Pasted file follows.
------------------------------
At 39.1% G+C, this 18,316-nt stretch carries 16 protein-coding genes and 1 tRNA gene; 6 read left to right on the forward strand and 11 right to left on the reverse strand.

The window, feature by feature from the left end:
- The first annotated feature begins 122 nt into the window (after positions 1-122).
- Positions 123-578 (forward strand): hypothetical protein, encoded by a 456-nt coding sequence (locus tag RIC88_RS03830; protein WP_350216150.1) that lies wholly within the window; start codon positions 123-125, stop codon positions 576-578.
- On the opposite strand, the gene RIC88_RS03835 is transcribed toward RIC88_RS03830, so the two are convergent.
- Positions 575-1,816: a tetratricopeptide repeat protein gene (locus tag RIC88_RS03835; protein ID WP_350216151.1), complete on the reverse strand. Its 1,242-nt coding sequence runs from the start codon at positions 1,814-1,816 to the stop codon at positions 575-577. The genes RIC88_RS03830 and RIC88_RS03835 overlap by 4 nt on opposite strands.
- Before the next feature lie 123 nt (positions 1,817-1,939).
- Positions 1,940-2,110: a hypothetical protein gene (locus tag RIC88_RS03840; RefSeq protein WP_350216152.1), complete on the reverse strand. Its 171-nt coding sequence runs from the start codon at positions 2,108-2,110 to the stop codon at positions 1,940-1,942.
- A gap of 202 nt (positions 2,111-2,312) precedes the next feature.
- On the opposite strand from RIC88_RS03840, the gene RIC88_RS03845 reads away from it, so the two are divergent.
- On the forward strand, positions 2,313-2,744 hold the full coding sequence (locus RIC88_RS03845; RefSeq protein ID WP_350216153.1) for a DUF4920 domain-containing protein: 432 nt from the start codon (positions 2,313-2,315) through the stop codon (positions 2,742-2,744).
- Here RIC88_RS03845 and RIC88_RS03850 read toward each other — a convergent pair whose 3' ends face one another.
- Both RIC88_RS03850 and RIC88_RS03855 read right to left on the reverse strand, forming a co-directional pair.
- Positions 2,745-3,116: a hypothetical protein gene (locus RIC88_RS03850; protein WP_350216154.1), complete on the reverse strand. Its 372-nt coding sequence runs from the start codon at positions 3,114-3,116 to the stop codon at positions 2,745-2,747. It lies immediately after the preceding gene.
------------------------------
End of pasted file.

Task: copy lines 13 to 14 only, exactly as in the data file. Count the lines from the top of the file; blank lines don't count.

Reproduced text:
- Both RIC88_RS03850 and RIC88_RS03855 read right to left on the reverse strand, forming a co-directional pair.
- Positions 2,745-3,116: a hypothetical protein gene (locus RIC88_RS03850; protein WP_350216154.1), complete on the reverse strand. Its 372-nt coding sequence runs from the start codon at positions 3,114-3,116 to the stop codon at positions 2,745-2,747. It lies immediately after the preceding gene.